Hardwiring A Dash Cam Into An Audi A1
Purchasing a Dash Cam has been a priority for me since my pride and joy was damaged when I was in an area of London I hate to drive in. The area in question shall not be named, but I deem it as "a world without rules".
There are many varieties of Dash Cams on the market that differ in their size and features. From the offset, I had the following set list of requirements in mind:
- Small form factor
- LCD Display
- Option to add a rear camera
- High-quality night vision
- Impact sensor - to automatically start recording if a collision occurs when away from the car
The one that met all these requirements was the RedTiger 4K Dash Cam Front Rear Camera.
All Dash Cam's include a power connection to the 12V Cigarette socket, which is absolutely fine if you want a quick setup or are not comfortable in delving into a vehicles fuses. The only disadvantage of this approach is that the 12V socket will always remain occupied and can look slightly untidy.... Dangling wires - no thank you.
I always had in mind that if I were to get a Dash Cam, I would go down the hardwire option for a more integrated and neater look. To achieve this, a hardware kit needs to be purchased separately. There are many different varieties out there, it's just a matter of finding the right one with a suitable connector for the Dash Cam. In my case, a USB-C connector was needed.
Understanding The Fuse Box
Going down the hardwiring approach can be a little daunting and it's recommended one does their due-diligence by reading your car manual and researching online how to access the fuse box as well as getting an understanding of what each fuse does. - This took longer than the installation process itself.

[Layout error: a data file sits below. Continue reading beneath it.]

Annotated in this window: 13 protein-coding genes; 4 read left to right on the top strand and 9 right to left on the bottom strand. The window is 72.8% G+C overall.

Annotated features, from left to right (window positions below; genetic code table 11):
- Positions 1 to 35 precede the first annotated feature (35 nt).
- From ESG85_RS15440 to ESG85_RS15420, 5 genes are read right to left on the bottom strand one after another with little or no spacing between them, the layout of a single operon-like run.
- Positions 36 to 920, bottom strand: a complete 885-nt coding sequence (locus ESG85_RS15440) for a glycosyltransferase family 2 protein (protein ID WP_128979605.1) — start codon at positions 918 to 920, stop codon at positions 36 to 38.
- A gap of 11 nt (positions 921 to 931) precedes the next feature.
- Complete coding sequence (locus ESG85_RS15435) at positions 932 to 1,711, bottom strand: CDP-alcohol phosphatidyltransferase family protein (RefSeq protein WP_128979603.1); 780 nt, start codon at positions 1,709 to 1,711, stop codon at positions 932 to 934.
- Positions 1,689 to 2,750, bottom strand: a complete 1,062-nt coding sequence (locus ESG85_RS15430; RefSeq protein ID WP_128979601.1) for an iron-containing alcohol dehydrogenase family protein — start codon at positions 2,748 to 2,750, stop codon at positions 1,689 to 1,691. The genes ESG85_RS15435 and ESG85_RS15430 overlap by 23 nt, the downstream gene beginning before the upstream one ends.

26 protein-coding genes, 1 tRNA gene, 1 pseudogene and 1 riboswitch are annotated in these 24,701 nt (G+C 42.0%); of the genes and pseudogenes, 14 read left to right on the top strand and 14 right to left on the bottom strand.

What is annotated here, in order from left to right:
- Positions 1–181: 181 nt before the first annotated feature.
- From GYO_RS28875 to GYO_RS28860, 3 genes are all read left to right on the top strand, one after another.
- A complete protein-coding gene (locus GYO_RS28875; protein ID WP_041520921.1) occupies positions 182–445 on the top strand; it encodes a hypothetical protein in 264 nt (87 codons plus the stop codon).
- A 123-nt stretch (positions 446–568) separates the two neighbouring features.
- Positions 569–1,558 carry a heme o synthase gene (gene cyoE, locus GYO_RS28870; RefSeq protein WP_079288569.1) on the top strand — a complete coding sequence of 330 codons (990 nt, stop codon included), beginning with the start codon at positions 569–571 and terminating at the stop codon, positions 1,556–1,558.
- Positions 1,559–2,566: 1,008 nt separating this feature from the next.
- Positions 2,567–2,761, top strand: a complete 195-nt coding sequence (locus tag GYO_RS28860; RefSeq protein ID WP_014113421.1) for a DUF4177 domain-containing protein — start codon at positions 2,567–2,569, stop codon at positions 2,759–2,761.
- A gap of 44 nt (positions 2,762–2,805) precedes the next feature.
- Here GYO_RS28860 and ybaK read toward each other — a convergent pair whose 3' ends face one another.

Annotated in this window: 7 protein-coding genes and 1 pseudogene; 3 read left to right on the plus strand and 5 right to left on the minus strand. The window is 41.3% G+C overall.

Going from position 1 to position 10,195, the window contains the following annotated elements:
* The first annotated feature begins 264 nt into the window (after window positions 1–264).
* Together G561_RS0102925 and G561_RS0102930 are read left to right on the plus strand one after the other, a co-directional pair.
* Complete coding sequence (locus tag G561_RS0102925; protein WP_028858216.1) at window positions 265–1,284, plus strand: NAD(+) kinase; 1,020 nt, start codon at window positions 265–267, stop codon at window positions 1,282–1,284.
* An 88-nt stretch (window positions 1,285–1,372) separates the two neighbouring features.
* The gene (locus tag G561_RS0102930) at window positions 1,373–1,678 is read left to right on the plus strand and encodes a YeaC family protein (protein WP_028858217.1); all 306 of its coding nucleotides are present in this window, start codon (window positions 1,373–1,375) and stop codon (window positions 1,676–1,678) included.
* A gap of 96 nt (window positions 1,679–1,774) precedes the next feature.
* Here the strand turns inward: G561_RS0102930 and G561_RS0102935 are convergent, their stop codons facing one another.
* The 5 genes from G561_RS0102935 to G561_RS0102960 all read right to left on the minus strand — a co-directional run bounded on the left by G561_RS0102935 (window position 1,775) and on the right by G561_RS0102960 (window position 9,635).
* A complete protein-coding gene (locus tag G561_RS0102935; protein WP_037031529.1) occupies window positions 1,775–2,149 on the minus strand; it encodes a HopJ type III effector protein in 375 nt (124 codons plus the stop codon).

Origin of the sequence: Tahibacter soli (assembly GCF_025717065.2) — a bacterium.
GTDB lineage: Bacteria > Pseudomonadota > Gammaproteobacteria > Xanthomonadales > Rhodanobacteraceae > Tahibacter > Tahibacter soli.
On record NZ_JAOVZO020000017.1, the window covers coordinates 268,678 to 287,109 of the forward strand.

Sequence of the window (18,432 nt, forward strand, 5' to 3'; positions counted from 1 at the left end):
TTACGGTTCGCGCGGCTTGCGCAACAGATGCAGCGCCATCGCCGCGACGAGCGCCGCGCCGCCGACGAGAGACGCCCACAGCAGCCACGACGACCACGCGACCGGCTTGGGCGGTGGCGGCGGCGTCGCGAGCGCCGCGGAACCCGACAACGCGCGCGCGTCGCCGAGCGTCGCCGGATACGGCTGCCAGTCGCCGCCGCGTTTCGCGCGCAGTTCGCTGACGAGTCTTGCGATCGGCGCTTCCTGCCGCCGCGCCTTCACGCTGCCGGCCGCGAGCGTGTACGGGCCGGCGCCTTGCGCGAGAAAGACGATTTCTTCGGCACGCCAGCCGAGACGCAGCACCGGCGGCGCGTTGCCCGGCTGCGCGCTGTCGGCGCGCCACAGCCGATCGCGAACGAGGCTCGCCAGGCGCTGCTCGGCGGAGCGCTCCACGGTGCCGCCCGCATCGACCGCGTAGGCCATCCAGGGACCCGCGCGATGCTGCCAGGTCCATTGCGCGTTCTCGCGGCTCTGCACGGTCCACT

For my 2018 Audi A1, I found the following resources useful:
- Nextbase - How To Fit A Dash cam
- Fusebox Info - Audi A1
- Audi A5 / S5 2007 -2018 how to fit dash cam to fuse box
- Physical Car Owner Manual - Lookup the fuse section
- Car Fuse Guide
Some of these resources were not specifically tailored to my Audi A1, but it gave me a source of reference on what to look out for during the installation process.
Accessing The Fuses
The fuses that need to accessed will be located on inside the dashboard. This could either be on the passenger or driver side depending on the most suitable fuse you wish to "piggy-back" onto.
When you pop open the side-panel of the dashboard, you'll see something that looks like the following:
IMPORTANT: When referring to the Owner Manual, do not make the same mistake I did where I read the fuse box order wrong. In my manual, it illustrated diagrams based on a left-hand drive car, when mine is right-hand drive. This can be confirmed based on the fuse box colour order. As you can see from the image of my fuse box (above), the drivers side fuse boxes are ordered (left to right) - black, brown and red.
"Piggy-back" A Fuse and Earth Connection
The hardwire kit will contain various sized fuse wires that can be used based on the size of fuse you plan on "piggy-backing" off of.
For my use, I'm concentrating on the red fuse box where regular sized fuses are present. I opted to connect the fuse wire on slot 2 where the 5A Tan fuse is present. The 5A fuse is then slotted onto the fuse wire to "piggy back" the connection.